FAMILIES in Clydebank and Milngavie are being encouraged to participate in the new child care consultation.
The Expansion of Childcare and Early Learning in Scotland will run from now until January, and put forward key proposals for radical reform to early years’ childcare.
The consultation was announced by First Minister Nicola Sturgeon at the Scottish National Party conference on October 15.
Two of the major proposals are:
· The first would see funding follow the child, with parents or carers empowered to choose the provider (nursery/childminder) that best meets their needs and - as long as the provider meets agreed standards – ask the local authority to fund it.
· The second would see the establishment of early learning and childcare accounts, with parents or carers given direct funding and allowed to purchase services with providers that offered them the best solution.
The latter option was suggested by Children in Scotland’s Childcare Commission.
Trials will begin after the consultation in January 2017 with plans for a full roll out by 2020.
Gil Paterson MSP said: “I am encouraging as many people as possible to get involved with the Expansion of Childcare and Early Learning in Scotland consultation – it is vital we get as many views as possible before it becomes legislation.
“The SNP government is pioneering childcare with this radical new approach, with prioritises choice and flexibility. As an MSP, my office gets a lot of contact from constituents about this very matter, so I know how important it is to parents.”
Get involved with the consultation and view all of the proposals by visiting: consult.scotland.gov.uk/creating-positive-futures/expansion-of-early-learning-and-childcare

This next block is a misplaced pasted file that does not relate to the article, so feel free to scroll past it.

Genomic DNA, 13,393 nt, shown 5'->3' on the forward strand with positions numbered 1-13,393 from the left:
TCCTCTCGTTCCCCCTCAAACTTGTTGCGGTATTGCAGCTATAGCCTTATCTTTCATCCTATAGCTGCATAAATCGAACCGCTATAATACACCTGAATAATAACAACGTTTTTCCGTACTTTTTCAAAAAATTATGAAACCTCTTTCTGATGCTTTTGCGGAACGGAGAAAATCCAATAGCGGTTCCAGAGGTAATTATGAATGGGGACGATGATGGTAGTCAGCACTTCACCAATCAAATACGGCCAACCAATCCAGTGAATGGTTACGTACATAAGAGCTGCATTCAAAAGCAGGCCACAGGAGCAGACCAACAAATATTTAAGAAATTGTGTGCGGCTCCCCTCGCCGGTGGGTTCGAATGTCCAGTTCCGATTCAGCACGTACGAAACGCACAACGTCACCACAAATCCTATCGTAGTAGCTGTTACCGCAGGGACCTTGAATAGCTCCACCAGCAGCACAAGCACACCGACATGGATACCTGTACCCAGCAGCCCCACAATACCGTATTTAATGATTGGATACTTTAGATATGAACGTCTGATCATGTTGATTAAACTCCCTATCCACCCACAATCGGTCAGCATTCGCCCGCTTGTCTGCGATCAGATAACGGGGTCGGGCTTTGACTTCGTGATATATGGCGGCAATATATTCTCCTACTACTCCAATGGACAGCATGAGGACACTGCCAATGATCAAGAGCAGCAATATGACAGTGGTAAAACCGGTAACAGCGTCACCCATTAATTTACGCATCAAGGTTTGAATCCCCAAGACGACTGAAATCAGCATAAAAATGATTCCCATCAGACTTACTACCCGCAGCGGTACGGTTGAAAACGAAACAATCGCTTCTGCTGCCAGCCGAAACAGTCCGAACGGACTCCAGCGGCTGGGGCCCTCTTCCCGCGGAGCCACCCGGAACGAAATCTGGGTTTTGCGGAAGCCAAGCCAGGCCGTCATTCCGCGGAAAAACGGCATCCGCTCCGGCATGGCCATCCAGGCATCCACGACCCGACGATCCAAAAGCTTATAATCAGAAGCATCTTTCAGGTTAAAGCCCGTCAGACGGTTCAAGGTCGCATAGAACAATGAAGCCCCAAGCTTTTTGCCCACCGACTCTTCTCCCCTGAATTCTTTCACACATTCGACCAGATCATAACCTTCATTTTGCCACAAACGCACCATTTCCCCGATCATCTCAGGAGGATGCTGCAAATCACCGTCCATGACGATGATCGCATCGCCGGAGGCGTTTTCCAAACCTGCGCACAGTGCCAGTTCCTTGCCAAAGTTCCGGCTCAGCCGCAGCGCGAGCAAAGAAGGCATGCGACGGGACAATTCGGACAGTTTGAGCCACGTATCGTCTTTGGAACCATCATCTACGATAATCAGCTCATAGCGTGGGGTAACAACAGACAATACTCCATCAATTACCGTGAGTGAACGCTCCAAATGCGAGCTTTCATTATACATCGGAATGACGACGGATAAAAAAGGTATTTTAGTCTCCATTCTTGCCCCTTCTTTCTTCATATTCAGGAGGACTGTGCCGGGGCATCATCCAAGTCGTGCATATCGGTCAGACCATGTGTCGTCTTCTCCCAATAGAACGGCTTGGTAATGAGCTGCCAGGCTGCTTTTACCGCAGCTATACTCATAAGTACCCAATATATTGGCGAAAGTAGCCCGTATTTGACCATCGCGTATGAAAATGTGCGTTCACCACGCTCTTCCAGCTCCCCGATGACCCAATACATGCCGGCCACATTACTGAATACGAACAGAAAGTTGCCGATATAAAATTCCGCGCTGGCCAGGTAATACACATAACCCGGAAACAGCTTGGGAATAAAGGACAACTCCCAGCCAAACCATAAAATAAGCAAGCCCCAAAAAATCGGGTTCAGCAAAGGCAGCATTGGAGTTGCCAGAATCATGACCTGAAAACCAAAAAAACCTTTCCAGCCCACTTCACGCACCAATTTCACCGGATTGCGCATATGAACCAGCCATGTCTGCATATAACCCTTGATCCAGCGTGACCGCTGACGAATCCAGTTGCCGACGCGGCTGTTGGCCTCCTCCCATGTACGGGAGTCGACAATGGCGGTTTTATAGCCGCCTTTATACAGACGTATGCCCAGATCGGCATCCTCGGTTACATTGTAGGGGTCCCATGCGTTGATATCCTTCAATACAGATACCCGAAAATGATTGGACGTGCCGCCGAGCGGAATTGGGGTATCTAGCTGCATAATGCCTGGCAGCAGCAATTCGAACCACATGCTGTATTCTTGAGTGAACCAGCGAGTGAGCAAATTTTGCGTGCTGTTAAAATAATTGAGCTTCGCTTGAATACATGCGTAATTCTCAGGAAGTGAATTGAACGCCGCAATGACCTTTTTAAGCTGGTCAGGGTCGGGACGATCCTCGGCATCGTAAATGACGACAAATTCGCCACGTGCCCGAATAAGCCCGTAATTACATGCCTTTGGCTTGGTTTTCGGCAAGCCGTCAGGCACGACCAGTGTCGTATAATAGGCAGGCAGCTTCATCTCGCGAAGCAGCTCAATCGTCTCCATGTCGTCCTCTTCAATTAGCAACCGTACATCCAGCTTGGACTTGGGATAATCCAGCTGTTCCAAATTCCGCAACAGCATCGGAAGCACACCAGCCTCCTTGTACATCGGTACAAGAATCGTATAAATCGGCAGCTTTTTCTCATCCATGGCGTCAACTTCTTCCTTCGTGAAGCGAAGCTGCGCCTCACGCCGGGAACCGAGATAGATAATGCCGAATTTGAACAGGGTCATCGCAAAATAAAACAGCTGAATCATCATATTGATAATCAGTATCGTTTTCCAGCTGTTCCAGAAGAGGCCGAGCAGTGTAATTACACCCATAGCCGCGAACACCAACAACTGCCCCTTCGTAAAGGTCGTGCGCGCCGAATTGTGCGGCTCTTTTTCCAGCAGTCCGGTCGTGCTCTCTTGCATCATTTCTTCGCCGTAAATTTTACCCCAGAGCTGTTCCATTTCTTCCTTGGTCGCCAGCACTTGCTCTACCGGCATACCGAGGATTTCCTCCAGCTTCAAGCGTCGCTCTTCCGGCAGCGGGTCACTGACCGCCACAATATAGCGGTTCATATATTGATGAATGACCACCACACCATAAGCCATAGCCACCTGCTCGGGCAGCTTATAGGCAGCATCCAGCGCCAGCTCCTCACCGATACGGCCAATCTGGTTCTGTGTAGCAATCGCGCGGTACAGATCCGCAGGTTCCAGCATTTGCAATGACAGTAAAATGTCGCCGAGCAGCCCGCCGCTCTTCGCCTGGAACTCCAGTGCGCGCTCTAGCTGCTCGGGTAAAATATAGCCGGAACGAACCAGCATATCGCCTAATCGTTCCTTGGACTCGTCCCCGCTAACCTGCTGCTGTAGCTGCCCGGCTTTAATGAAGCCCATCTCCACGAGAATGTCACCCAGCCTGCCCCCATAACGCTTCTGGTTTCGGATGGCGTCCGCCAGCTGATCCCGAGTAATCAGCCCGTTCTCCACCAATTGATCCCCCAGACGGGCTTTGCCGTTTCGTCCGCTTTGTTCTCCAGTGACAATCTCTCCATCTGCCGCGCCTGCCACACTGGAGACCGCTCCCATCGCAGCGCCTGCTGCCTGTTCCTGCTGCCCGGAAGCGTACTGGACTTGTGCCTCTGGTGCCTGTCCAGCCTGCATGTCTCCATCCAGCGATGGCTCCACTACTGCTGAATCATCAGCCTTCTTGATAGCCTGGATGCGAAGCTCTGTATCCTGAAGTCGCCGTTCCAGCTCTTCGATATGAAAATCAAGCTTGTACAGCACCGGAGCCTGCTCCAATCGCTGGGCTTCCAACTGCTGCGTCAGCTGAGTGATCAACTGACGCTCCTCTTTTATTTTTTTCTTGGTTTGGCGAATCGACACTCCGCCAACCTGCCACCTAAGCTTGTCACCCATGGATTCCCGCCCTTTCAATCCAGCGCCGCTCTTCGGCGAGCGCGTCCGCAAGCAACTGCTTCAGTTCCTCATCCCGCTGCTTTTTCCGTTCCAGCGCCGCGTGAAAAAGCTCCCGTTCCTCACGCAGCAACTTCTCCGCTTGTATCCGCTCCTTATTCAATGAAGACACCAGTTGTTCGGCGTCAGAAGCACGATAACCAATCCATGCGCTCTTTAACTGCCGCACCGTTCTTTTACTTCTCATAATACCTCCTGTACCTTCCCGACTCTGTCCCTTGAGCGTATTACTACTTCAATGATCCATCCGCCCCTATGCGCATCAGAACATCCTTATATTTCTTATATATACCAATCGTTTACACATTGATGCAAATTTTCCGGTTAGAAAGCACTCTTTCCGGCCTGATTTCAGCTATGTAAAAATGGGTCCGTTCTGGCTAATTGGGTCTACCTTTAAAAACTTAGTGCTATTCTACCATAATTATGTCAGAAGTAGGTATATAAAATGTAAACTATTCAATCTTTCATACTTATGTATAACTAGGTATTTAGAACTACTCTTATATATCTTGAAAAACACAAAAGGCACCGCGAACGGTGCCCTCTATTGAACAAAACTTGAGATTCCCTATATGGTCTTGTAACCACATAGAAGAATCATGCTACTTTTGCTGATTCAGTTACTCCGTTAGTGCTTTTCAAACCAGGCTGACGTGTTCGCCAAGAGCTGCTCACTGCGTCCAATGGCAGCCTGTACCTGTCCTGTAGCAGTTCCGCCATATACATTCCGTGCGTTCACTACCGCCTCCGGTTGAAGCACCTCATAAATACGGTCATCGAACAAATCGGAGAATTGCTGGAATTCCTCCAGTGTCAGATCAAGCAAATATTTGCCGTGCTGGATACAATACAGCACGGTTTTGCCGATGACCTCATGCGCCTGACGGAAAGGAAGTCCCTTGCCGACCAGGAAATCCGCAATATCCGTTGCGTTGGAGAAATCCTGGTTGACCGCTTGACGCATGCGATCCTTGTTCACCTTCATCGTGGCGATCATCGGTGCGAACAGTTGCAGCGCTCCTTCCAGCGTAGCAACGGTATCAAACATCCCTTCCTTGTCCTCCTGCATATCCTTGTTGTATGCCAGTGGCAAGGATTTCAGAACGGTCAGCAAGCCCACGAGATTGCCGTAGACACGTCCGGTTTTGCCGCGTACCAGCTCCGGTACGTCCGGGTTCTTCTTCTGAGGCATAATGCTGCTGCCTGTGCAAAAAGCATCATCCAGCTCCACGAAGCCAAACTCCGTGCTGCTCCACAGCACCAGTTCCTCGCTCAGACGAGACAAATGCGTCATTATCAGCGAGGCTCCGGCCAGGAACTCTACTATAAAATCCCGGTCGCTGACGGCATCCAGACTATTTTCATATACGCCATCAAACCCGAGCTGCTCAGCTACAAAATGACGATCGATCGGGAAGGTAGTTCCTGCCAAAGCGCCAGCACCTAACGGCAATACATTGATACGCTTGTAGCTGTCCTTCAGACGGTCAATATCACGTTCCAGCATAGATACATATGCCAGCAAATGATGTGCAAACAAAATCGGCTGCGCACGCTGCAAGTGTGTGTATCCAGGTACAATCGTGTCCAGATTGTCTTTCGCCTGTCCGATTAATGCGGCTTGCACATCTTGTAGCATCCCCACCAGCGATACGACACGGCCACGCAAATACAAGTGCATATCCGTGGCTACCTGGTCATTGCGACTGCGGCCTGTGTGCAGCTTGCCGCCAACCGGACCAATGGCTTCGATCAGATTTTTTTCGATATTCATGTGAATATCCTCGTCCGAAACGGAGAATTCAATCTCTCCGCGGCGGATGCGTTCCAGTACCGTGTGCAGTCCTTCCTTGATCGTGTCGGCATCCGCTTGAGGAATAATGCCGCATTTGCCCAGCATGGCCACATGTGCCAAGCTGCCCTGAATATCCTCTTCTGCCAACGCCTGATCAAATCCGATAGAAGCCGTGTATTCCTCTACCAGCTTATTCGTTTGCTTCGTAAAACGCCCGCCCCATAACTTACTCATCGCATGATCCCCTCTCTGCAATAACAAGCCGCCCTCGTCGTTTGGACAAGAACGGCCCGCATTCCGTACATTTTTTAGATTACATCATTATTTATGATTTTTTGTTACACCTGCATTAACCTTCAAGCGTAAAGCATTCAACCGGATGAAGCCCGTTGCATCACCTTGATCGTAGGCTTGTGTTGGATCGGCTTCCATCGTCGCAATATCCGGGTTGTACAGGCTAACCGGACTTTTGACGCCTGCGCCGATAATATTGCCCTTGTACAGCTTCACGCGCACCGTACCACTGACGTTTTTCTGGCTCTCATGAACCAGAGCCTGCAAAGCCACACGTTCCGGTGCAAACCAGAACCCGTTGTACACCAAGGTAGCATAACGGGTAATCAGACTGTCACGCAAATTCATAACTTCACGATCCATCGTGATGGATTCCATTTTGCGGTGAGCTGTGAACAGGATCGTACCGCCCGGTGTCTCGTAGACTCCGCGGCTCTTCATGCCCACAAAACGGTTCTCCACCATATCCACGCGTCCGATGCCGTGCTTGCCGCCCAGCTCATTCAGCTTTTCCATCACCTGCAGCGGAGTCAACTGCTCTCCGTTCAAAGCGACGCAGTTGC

All of the options are included in the consultation document attached. However, here they are:
· Option 1: Funding Dependent on Delivery – funding would continue to be routed through the local government block grant route. However, local authorities would have to submit detailed plans to secure all, or potentially a proportion of, the spend. Alternatively, money not spent could either be clawed back or removed from the baseline for the following financial year;
· Option 2: Funding Follows the Child – a more demand-led system where parents and carers choose the provider, who must meet minimum agreed standards, and then the funding follows while still being administered by local authorities. This could be underpinned by the introduction of a funding formulae which set rates for the provision which would apply to all providers, regardless of sector. These rates could vary according to the age of the child, any additional support needs; across different providers, e.g. childminders, playgroups and nurseries; and, across rural and urban provision (to reflect differences in the average costs of delivery);
· Option 3: Early Learning and Childcare Accounts – a demand-led system where parents and carers receive the funding – through, for example, a system similar to that proposed by the Commission for Childcare Reform23 – which they can then spend at a provider of their choice; and
· Option 4: A hybrid approach – a model with similar principles to the self-directing care approach24, whereby parents and carers choose how their child receives their ELC support – e.g. this could be determined by the local authority; parents and carers could choose their provider and then the money follows; or parents receive the funding (this could also be in the form of an Early Learning and Childcare Account, similar to option 3, to ensure that it is spent on ELC).